The installation in the Right Window Gallery of ATA (Artists Television Access) in San Francisco, came about dynamically. as part of “Better Homes and Gardens Today.” An art show where lead artists Megan Wilson and Christopher Statton painted over 500 signs with the word “Home” written in several different languages, from Japanese to Arabic. The artists wanted to heighten awareness on “home” and the realities of homelessness. Sales from the Home signs benefitted the Gubbio Project, the Coalition on Homelessness and At the Crossroads, organizations working to address homelessness in San Francisco.

As I was setting up for my performance that night, a few filmmaker friends and I decided to do a live performance in the window leading up to the show, showing a person sleeping or blindfolded holding the home signs in the gallery, visible through the windows, as the sun went down. ATA is one of the last long-standing independent art spaces in a rapidly gentrifying neighborhood, now surrounded by high-end boutiques selling painted splattered and worn denim pants for like $800, boutiques that forcibly displaced actual art spaces. It’s like…laugh or cry sometimes, ya know? Visibility, invisibility, reflection, reflective perspective shift…it’s all in there.

Idyllic landscapes coupled with color shadows are well and good in a pure fantasy sort of way…it’s like the beginning, the pretty and pure seeming moments that catch our imagination. But then the reality inevitably blurs the frame and we’re thrust to confront the everyday. I don’t want to live in a fantasy world. I want to contribute to creating a better reality. I think a lot of people feel this way, and I hope more and more people act on those feelings. The country is the dream and the city is the reality, in our modern world…this is also related to autonomy of space, but perhaps that is more for another time.

Tell us more about working with Basil Glew-Galloway & Radek Lecyk on the video, along with Ripley Jene Young, Aaron David Bray, with makeup by Lizzie Renschler & Jonathan Jolly’s projections.

Most of these artists are based in the SF Bay Area and were gracious enough to collaborate with me on this project. Haha really I corralled some of my best friends to act in the video, among other things. Ripley’s basically a genius and we play together often….. She and Aaron also act as the shadows in the dream sequence. We set up at Basil’s film studio in Oakland, dancing mirror movements bathed in colored light for a few hours. Lizzie, one of my dearest friends and a very talented painter, helped with art direction and make-up during the dream sequences. Ripley wanted to do her own, but Aaron was up for foreign fingers on his man mug. Basil shot most of the footage, running around with me in the fields and forests north of SF, and also filming at the Right Window Gallery in ATA. He helped edit, but most of the editing was done by Radek, who is a super gem to work with, very patient and brought some cool ideas on how to mess with visual reality and time. Jonathan is an artist based in Austin, I found his video artwork online, surrealist clouds floating amidst a painterly sky, and asked him if he’d be up for collaborating. In true creative comrade fashion, he was IN! I am incredibly grateful to my friends and contemporaries for putting up with me and helping to make this vision a reality.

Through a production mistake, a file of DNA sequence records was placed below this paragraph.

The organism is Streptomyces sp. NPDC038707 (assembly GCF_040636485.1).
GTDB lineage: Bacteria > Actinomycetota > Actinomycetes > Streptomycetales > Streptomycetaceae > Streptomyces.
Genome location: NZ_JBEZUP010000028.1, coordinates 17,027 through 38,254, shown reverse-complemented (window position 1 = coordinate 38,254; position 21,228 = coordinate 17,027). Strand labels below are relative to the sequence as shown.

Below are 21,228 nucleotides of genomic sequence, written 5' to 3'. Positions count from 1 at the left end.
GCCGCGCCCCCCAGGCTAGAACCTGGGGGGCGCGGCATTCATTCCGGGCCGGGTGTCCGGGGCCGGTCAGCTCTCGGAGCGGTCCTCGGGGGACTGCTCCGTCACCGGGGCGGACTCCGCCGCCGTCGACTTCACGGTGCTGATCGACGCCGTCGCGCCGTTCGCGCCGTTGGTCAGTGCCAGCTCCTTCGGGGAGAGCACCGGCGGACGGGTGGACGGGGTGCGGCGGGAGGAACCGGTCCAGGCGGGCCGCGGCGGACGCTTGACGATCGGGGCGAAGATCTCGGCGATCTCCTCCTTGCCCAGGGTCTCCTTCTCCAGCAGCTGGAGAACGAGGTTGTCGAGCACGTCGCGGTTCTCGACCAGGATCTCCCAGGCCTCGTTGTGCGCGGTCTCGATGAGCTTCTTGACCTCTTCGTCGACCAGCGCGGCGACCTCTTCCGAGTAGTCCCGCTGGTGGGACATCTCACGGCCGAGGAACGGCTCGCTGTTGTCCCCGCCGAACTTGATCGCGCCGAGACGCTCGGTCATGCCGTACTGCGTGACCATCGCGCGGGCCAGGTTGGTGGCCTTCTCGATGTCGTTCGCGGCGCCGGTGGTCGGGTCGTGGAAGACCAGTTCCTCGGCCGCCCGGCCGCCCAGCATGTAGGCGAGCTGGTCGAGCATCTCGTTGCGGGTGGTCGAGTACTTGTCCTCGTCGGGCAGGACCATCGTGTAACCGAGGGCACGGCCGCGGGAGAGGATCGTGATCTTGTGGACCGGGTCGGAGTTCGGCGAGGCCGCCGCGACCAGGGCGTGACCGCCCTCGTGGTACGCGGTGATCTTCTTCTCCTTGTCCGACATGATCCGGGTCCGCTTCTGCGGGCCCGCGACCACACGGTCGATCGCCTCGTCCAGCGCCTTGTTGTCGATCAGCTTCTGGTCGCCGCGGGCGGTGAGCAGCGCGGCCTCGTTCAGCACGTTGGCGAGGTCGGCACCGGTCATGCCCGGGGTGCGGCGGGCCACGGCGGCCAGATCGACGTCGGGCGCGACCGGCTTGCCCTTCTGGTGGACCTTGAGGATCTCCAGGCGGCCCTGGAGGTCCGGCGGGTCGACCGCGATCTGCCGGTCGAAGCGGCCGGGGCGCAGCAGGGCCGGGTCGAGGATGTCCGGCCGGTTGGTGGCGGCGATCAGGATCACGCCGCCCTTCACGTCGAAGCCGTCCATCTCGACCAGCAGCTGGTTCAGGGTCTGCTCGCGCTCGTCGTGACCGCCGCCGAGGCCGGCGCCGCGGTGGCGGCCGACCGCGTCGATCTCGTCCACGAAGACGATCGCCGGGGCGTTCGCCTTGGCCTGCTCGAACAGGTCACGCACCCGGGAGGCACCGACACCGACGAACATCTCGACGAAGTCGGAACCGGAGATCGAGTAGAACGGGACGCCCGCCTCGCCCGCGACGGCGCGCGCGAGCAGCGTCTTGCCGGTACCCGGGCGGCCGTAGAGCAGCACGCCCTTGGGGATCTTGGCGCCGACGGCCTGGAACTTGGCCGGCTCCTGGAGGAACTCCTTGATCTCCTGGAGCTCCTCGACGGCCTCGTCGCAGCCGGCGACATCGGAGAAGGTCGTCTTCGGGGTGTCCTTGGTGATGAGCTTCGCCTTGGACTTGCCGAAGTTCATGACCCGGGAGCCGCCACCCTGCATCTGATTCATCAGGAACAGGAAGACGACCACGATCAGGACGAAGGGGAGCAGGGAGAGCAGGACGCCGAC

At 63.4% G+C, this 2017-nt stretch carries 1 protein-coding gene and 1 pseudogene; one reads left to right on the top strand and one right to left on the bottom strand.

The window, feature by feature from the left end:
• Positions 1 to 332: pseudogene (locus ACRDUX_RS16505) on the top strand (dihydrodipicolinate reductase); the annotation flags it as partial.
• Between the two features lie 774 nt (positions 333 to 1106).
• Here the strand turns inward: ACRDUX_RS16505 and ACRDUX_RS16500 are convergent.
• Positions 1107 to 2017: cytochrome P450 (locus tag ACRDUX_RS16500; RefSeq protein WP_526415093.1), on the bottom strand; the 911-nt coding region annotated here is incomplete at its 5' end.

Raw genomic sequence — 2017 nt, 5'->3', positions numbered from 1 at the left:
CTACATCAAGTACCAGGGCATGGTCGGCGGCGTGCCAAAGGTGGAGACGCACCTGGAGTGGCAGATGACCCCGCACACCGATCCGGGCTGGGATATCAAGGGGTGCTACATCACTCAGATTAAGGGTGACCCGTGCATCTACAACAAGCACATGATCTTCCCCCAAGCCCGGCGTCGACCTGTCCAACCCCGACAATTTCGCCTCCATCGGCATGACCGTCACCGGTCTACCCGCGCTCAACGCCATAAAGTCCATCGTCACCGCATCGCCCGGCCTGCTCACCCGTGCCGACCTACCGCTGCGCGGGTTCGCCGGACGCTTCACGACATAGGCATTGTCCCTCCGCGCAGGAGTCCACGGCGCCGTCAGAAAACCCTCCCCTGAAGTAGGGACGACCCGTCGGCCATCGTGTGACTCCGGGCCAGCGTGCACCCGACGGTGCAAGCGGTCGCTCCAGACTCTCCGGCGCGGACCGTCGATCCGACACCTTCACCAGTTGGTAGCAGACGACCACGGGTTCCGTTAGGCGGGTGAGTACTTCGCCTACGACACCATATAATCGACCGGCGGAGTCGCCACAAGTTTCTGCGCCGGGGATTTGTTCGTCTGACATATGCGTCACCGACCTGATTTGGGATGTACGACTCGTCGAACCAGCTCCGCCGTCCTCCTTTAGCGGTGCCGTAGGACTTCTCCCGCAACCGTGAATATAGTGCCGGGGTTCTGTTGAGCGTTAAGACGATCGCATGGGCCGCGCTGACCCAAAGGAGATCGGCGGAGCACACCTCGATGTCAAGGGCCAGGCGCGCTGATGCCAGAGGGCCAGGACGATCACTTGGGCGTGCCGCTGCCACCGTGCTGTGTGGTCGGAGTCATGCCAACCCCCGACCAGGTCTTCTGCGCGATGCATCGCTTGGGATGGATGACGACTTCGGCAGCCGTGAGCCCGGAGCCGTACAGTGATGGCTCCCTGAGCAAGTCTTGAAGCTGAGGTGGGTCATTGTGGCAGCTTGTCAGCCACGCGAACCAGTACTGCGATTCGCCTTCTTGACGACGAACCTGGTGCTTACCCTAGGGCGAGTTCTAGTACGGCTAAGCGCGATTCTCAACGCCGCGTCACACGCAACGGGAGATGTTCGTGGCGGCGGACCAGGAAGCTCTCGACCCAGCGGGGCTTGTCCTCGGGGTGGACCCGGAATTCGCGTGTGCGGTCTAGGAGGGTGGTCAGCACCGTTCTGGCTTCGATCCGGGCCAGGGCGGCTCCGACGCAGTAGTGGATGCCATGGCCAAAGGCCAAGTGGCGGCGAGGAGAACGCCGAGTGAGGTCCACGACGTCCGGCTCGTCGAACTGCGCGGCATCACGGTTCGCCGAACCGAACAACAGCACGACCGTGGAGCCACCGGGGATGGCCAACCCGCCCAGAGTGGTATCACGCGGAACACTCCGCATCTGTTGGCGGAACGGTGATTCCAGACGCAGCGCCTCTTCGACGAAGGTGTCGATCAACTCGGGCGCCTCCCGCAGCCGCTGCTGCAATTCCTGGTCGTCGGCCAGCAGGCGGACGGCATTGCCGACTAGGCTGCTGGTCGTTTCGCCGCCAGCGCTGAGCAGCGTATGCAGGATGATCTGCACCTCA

What inspired “Are You Rested (Enough Yet)” the song for you personally?

The song is inspired by finding the energy to keep going, somehow, despite all the setbacks, all the sorrow that we seem to experience more and more on a daily basis. As more people are living in cities today then ever before, divisions along socio-economic lines become more apparent, as do peoples’ biases and prejudices. In a way, it’s a silver lining, because more and more people are being exposed to reality, rather than a hyper constructed one. I for one was very sheltered for most of my life, and felt it imperative to experience as much of the world as it really is, rather than a version that is basically made up to shelter people from that reality. It’s like…head in the sand syndrome. After I wrote and recorded the song, I read an interview where Banksy, the world-renowned political street artist, said “If you get tired, learn to rest, not to quit.” I couldn’t agree more. Our collective conscience is alive and kicking.

It’s also about a past bandmate who really likes to nap. And my struggle to find affordable housing after I too was displaced by big tech workers, from my longterm and affordable home in San Francisco. For a while there, we had a running joke, where I’d introduce every damn song with “this song’s about trying to find affordable housing in San Francisco.” It’s like…laugh or cry at this point.

Tell us too what you have noticed about the growth and evolution of the Future Twin sound & message over the years.